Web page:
Farmhaus' Smoked BBQ Ham Hock Terrine: A Recipe from Andrew Jennrich

6. Remove hocks from smoker and place them in stock pot with just enough cold water to cover with carrot, onion, celery branches, thyme, bay leaf and black peppercorns. (Basically now we're going to braise our ham hocks and also make our ham-hock stock for the base of our bbq sauce.)

7. Simmer ham hocks until very tender, about 6 hours or so depending on the size of the hocks.

8. Remove hocks from braising liquid and let cool enough to handle and then pull meat from them. Be careful to remove any tendons around the meat -- ham hocks have a lot of these things. Also: leave the meat in decent size pieces. (Don't shred it like a pulled pork sandwich or something.)

9. Reduce ham-hock stock by ¾ until very flavorful and a sauce consistency begins to form. We fortify ours with trimmings from our house-smoked hams at this point. Putting some store-bought smoked ham in here is a fine substitute.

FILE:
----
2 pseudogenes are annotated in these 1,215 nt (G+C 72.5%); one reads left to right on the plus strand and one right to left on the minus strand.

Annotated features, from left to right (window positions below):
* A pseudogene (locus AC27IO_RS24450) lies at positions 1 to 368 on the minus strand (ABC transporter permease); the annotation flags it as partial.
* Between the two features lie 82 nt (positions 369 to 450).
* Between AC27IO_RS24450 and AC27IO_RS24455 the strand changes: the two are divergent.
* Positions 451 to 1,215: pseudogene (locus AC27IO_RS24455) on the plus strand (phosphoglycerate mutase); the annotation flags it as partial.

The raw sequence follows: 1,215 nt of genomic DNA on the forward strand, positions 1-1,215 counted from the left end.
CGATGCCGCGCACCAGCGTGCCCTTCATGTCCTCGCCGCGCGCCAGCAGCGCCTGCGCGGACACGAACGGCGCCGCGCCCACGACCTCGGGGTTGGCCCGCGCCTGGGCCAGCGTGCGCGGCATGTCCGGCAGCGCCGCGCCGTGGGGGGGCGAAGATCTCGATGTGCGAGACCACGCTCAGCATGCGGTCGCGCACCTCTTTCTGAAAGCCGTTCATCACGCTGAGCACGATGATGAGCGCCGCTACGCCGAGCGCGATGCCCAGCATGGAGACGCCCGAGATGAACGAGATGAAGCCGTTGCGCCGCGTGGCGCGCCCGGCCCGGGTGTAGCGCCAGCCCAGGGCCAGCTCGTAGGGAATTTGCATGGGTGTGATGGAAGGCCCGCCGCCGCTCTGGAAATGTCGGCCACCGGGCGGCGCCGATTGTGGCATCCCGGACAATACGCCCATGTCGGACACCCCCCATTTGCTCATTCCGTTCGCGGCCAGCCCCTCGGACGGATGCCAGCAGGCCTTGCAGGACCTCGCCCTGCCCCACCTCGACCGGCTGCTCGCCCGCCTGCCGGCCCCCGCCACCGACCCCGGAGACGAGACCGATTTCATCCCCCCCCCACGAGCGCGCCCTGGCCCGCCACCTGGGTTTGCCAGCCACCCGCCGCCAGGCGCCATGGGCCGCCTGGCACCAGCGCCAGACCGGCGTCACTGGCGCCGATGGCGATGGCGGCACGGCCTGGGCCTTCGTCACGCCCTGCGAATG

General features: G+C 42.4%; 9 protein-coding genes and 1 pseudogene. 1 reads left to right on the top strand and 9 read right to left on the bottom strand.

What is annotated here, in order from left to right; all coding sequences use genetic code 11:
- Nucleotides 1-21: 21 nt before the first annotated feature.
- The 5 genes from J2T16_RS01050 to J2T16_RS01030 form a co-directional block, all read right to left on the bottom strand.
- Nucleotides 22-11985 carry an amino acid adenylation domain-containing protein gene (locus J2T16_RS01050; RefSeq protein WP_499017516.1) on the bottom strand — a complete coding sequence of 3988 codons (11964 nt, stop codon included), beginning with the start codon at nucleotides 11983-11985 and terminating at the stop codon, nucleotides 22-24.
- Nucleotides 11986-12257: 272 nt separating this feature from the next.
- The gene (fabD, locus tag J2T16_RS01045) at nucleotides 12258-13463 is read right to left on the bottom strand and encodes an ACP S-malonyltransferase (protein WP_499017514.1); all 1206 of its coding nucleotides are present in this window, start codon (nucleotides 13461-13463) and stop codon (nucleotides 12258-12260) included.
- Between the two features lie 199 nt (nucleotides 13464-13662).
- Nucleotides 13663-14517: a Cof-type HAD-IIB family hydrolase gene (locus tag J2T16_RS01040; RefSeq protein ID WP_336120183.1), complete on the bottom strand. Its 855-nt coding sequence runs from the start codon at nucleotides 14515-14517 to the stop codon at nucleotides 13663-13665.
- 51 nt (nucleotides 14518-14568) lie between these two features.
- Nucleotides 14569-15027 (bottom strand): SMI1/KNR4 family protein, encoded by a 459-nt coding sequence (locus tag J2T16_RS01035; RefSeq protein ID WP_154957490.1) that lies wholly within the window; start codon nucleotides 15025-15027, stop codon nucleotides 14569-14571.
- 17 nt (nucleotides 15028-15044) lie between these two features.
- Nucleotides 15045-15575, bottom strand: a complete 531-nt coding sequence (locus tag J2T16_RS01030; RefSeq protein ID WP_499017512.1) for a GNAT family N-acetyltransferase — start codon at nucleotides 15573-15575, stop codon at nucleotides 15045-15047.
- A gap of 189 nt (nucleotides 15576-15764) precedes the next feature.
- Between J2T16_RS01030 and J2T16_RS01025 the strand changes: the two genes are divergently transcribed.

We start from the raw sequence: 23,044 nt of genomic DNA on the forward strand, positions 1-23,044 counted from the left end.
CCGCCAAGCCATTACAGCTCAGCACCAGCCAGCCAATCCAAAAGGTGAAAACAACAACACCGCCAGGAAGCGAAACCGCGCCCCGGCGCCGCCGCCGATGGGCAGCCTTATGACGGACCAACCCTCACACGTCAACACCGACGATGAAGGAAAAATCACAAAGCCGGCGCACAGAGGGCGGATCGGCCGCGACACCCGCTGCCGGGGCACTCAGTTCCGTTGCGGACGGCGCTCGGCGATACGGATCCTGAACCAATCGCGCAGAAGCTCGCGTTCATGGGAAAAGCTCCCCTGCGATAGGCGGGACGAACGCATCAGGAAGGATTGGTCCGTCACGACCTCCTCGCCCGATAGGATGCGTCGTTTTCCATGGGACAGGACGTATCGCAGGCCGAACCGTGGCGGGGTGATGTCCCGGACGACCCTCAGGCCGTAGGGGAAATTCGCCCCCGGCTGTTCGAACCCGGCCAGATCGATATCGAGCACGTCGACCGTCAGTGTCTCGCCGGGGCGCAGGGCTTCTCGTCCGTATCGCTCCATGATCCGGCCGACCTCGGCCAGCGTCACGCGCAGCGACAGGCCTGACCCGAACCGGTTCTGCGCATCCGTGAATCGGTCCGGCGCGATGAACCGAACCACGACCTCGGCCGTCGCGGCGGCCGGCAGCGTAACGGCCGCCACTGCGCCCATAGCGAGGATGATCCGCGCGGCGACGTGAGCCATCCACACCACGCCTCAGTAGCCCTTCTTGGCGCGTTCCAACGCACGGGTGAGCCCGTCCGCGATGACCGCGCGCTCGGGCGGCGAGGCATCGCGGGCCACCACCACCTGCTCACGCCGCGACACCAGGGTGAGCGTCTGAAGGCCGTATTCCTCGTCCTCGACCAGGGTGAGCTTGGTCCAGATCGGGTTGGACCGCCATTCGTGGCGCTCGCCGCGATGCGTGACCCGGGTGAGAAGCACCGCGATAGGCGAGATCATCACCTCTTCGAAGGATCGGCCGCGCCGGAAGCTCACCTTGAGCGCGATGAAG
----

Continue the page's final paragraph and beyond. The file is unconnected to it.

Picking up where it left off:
10. Once ham hock broth is reduced, remove the ham trimmings. Measure ham-hock liquid and then add equal parts Dijon mustard and apple-cider vinegar to the liquid (i.e., all three parts -- mustard, vinegar and broth -- are equal).

11. Reduce sauce to desired consistency. Note: This sauce is VERY SHARP. Adjust this sharpness with cane syrup to your liking.

12. Fold in reduced sauce with braised ham hock meat. There may be more sauce then needed at this point, so fold in enough sauce that the meat begins to have a nice moistness to it. Readjust seasoing if necessary.

13. We roll our "terrine" into a more of a "torchon" using plastic wrap and letting the meat and sauce cool which will naturally "set" the terrine. The home cook can simply line a bread pan with plastic wrap. Put the hock/sauce mix into the bread pan and cover with remaining plastic wrap. Put a slight weight on top of the terrine to compress the meat just a little bit to aid in it "setting."

14. Put terrine mold into fridge overnight.

15. The next day, remove the terrine from mold, slice with bread knife and serve with toasted bread and hot sauce!

This is part three of Gut Check's Chef's Choice profile of Andrew Jennrich of Farmhaus. Read part one, a profile of Jennrich, here. Read part two, a Q & A with Jennrich, here.

Location Info


3257 Ivanhoe Ave., St. Louis, MO

Category: Restaurant

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